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article imageMeasles now in seven states and Mexico — Vaccinations urged

By Karen Graham     Jan 24, 2015 in Health
The American Academy of Pediatrics is urging parents to get their children vaccinated against measles in light of the outbreak that began at Disneyland in California. The virus has now spread to six additional states and Mexico.
With more than 80 cases of measles in seven U.S. states, from California to as far away as Nebraska and Washington state, the Centers for Disease Control and Prevention (CDC) says the those who have contracted the disease were aged 10 months to 57 years old, with only a very few being vaccinated against the virus.
California health officials have confirmed 68 cases of measles in the state since the outbreak started in December at Disneyland in Anaheim. Officials are also saying the cases are linked to an international visitor or even more than one who visited the theme park. Fourteen additional cases reported out-of-state include five in Arizona, three in Utah, two in Washington state and one each in Oregon, Colorado, Nevada and Mexico.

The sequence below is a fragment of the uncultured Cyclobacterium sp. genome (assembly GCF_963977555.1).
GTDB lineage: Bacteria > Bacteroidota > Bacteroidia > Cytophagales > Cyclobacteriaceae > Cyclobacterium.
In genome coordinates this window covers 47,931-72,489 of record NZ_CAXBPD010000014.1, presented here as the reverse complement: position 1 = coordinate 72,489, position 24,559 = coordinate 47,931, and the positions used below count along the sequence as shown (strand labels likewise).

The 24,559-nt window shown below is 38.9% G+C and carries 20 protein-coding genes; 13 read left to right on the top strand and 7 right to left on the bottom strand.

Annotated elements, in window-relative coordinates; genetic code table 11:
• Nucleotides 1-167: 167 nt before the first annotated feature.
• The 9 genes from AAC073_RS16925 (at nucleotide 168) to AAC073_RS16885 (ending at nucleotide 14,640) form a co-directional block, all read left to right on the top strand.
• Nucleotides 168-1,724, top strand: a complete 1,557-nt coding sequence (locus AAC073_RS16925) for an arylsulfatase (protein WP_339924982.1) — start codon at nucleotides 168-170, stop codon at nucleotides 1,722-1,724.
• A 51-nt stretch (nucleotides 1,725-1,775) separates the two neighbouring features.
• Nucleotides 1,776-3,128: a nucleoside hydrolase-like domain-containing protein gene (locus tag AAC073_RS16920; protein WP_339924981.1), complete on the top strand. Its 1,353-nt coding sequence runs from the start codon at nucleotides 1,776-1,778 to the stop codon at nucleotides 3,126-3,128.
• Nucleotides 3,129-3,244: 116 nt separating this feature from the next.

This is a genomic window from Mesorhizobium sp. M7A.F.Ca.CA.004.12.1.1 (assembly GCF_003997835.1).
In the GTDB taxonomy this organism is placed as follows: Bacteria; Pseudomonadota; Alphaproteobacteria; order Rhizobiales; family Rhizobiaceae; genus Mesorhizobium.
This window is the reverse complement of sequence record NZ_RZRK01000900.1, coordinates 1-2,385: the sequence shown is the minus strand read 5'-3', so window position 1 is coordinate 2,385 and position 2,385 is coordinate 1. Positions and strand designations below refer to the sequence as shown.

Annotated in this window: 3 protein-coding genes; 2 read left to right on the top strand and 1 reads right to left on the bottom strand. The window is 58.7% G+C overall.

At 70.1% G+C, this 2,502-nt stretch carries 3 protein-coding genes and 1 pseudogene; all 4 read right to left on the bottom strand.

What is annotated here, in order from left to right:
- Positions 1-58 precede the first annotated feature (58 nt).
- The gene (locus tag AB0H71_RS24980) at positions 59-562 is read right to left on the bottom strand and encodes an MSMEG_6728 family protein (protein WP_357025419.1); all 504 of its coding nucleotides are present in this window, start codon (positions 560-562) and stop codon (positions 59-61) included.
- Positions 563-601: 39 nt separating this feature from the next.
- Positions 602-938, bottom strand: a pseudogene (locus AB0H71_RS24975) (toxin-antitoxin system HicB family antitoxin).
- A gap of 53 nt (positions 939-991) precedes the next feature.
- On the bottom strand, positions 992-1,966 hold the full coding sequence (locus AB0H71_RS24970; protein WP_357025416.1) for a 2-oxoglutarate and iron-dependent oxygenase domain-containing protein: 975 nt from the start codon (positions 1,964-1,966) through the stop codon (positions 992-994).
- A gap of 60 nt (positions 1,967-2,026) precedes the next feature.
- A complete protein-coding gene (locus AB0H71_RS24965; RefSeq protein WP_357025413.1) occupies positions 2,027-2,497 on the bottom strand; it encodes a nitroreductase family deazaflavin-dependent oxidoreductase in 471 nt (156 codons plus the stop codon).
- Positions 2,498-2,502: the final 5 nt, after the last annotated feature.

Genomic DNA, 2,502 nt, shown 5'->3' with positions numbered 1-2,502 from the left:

The outbreak has reignited a debate across the country over the safety of the measles vaccine. Measles was considered officially eradicated in the United States in 2000., despite being widespread in other parts of the world. The anti-vaccine movement in the U.S. has created fear in people over the use of the MMR (measles, mumps, rubella) vaccine, saying it causes autism, even though a number of studies have ruled out a link between the two.
The Los Angeles Times blasted proponents of the anti-vaccine movement the other day, calling those who subscribe to the movement "dolts," and the school administrators and public health officials who have gone along with the anti-vaccine proponents "inexcusably complacent."
Carlos Villatoro, a spokesman for the California State Department of health, was asked if the anti-vaccine movement contributed to the latest outbreak. In an email, he answered: "We think that unvaccinated individuals have been the principal factor."
Barbara Loe Fisher is the president of the National Vaccine Information Center, a group that believes in calling for "informed consent" for parents regarding vaccinations. She says the Disneyland measles outbreak has created a "media frenzy. There's a lot of name-calling going on rather than talking about substantive policy issues," she said.
There is no specific treatment measles, and most people recover within a few weeks. But in poor and malnourished children or those people with reduced immune responses, measles can cause serious complications, including blindness, encephalitis, severe diarrhea, ear infection and pneumonia and even death, according to the CDC.
More about measles outbreak spreads, six more states, Mexico, international visitor, Vaccinations
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